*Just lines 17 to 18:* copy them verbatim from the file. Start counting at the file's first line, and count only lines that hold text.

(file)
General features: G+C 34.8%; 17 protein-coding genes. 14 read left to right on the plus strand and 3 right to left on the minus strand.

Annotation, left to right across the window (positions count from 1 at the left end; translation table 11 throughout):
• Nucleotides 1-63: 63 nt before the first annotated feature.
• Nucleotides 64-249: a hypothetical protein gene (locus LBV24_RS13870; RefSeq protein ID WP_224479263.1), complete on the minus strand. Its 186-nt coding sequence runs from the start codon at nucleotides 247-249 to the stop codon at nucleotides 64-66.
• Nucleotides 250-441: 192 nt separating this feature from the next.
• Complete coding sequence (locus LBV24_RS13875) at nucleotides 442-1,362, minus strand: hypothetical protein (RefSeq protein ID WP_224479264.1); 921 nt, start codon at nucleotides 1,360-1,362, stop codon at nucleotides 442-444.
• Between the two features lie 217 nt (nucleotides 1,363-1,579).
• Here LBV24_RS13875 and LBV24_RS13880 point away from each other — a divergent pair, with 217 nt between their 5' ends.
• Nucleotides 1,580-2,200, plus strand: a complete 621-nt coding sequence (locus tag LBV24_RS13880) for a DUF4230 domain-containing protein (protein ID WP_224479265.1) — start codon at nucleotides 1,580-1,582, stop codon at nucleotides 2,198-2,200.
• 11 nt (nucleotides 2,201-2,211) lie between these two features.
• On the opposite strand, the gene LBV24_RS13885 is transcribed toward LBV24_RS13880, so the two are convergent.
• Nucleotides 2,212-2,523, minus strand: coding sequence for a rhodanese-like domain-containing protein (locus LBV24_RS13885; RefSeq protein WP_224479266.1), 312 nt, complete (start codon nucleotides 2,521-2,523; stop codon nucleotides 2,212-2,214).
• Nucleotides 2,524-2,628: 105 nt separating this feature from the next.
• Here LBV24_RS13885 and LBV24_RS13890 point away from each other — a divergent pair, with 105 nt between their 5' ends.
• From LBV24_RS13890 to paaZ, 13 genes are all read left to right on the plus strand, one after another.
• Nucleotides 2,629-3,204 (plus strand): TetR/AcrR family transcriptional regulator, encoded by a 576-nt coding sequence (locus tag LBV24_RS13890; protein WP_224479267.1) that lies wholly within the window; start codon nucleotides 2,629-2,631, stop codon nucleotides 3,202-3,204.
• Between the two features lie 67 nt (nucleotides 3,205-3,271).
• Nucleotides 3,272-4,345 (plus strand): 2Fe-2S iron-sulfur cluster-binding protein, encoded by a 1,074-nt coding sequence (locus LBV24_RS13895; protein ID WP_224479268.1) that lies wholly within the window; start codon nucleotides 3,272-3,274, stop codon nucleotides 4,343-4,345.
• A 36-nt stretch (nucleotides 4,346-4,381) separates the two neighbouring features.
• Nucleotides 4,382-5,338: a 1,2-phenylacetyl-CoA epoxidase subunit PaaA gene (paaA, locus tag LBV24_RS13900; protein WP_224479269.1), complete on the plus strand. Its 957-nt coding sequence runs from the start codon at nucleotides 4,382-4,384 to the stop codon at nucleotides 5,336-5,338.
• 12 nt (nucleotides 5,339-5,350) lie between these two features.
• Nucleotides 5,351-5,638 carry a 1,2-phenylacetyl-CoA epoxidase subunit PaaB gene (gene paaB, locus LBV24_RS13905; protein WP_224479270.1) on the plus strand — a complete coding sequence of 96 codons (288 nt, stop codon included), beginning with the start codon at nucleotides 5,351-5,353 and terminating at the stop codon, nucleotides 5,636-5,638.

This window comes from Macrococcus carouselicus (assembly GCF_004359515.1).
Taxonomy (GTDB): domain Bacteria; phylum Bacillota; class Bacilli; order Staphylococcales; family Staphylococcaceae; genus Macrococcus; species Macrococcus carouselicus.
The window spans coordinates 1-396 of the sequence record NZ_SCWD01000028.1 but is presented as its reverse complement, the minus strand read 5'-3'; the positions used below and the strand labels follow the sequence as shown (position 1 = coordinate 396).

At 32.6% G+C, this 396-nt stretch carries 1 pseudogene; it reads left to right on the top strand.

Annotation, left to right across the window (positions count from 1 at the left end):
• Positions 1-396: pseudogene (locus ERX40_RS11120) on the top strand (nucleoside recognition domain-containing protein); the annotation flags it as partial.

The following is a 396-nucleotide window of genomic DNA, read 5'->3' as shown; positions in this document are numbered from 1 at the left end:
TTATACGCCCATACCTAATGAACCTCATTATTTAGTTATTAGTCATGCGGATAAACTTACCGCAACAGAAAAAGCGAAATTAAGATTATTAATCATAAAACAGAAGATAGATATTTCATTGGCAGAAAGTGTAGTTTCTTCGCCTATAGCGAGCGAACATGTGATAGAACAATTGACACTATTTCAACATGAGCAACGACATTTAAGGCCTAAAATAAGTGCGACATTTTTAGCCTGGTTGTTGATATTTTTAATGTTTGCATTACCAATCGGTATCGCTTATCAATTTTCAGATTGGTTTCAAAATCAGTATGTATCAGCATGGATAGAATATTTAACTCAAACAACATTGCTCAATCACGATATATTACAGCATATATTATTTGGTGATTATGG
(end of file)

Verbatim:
• Between the two features lie 67 nt (nucleotides 3,205-3,271).
• Nucleotides 3,272-4,345 (plus strand): 2Fe-2S iron-sulfur cluster-binding protein, encoded by a 1,074-nt coding sequence (locus LBV24_RS13895; protein ID WP_224479268.1) that lies wholly within the window; start codon nucleotides 3,272-3,274, stop codon nucleotides 4,343-4,345.